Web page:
The first round of stops did little to alter the status quo but traffic on Webber's out-lap meant that Alonso was 3s closer. Webber soon opened that out again and his prospects looked a whole lot better with more radio traffic to his team mate, this time warning of a 'serious' gearbox problem.
Vettel made it clear that he was not going to defend and, on lap 29, Webber took the lead.
A conspiracy theorist could easily form a case for this being a Red Bull stage-managed production. Vettel had his title defence safely locked away, Saturday had been about Seb beating Nigel Mansell's pole position record and today was about making sure that Mark Webber did not suffer the ignominy of a winless season in an RB7, and projecting the Australian as far up the final championship table as possible.
If that was the script, it was well done, the team insisting that Vettel's car finished the race practically out of gearbox oil and the engineers expressing amazement that Sebastian was able to maintain the pace he did to finish second.
At one point, Vettel even came on the radio and said it reminded him of Senna in '91. In that race, the great Brazilian's first win in front of his own people, Ayrton drove the last part of the race with just sixth gear and was physically exhausted by cramp.
Vettel explained away the relatively small drop-off in lap time by pointing out that he was able to compensate in the middle section of the lap and that it was in the third sector, the long acceleration phase out of Juncao corner, where short-shifting hurt him most.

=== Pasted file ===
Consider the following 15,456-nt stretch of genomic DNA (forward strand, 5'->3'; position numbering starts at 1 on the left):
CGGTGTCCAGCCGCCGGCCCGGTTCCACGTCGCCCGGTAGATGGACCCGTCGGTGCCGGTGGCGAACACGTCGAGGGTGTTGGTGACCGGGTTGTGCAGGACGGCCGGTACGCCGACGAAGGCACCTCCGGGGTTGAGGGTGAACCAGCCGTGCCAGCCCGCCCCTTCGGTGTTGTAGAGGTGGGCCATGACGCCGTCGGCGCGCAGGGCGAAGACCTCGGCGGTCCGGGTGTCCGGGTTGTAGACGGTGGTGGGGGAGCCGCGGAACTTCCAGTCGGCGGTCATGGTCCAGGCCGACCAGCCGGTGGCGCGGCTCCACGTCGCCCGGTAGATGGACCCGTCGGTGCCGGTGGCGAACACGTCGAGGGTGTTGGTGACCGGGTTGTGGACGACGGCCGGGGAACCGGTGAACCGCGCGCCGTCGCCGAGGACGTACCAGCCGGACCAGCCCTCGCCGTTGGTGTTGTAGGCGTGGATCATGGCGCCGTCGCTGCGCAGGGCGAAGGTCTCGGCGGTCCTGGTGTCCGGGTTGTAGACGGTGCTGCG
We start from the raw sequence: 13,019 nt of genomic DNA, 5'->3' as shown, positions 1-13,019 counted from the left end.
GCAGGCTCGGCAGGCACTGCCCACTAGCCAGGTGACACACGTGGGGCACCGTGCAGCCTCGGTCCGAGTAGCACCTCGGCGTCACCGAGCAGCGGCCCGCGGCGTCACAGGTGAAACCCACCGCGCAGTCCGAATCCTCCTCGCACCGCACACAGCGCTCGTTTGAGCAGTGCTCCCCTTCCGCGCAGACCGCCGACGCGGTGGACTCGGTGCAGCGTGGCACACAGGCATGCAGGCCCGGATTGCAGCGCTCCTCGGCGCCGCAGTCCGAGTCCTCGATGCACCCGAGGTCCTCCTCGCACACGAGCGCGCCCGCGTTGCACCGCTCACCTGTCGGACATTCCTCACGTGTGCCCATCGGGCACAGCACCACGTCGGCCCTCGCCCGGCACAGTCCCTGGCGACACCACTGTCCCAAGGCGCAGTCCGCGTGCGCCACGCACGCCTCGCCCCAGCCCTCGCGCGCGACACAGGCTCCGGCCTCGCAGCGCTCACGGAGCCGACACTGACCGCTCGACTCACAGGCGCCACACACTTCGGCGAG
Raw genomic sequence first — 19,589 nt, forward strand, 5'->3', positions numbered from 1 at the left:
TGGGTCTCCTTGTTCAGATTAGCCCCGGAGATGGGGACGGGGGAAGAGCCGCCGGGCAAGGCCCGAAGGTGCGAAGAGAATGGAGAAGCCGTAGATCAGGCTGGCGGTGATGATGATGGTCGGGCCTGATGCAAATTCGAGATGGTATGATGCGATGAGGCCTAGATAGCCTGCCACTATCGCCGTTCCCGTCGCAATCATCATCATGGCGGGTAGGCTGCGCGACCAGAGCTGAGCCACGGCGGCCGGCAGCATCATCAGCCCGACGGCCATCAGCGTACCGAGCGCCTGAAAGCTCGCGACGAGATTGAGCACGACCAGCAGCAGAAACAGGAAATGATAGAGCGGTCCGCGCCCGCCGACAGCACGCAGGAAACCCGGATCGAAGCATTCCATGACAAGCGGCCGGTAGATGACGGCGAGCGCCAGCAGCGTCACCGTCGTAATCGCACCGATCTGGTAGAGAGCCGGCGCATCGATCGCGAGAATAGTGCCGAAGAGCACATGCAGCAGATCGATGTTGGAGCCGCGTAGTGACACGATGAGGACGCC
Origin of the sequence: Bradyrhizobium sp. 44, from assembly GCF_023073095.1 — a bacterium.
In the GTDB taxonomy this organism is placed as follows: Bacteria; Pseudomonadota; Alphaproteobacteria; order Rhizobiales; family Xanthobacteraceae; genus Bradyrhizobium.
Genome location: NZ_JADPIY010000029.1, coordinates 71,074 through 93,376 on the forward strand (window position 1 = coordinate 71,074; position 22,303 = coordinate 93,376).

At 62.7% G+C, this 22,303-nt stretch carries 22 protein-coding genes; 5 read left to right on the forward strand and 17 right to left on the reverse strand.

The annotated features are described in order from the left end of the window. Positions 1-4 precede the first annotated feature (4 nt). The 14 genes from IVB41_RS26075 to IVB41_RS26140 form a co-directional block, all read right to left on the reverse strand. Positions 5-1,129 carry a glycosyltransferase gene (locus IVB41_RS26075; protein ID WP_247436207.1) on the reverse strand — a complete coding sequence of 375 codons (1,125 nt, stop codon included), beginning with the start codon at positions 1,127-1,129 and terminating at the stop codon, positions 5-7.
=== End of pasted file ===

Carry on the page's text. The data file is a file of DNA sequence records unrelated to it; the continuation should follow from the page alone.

Webber said that the closer he'd gotten to his team mate, the more he could smell that there was an issue. Fluid was also being emitted by Vettel's car.
Any scepticism over the real seriousness of the problem was further allayed by transmission problems elsewhere. Lewis Hamilton, for instance, retired from the race after 47 laps when gearbox problems worsened, and Senna was similarly afflicted.
There were two potential explanations. The first was that gearboxes, with this being the final race of the season, were coming to the end of their five-race life requirement. That was not true in the case of Vettel, however, who'd started with a brand new one.
There had obviously been problems though, as Webber mentioned in victory.
"I had mixed feelings about Seb's problem," he said. "There was the chance to win, obviously, but I also knew how hard the guys had worked on Seb's gearbox on Saturday night, and something had let them down."
When the chequered flag brought down the season's final curtain, Webber had almost 17s in hand over Vettel and Button had snatched the final podium place from Alonso with 10 laps to go. In the process, Jenson ensured that Webber finished the year third in the championship, just pipping the Spaniard.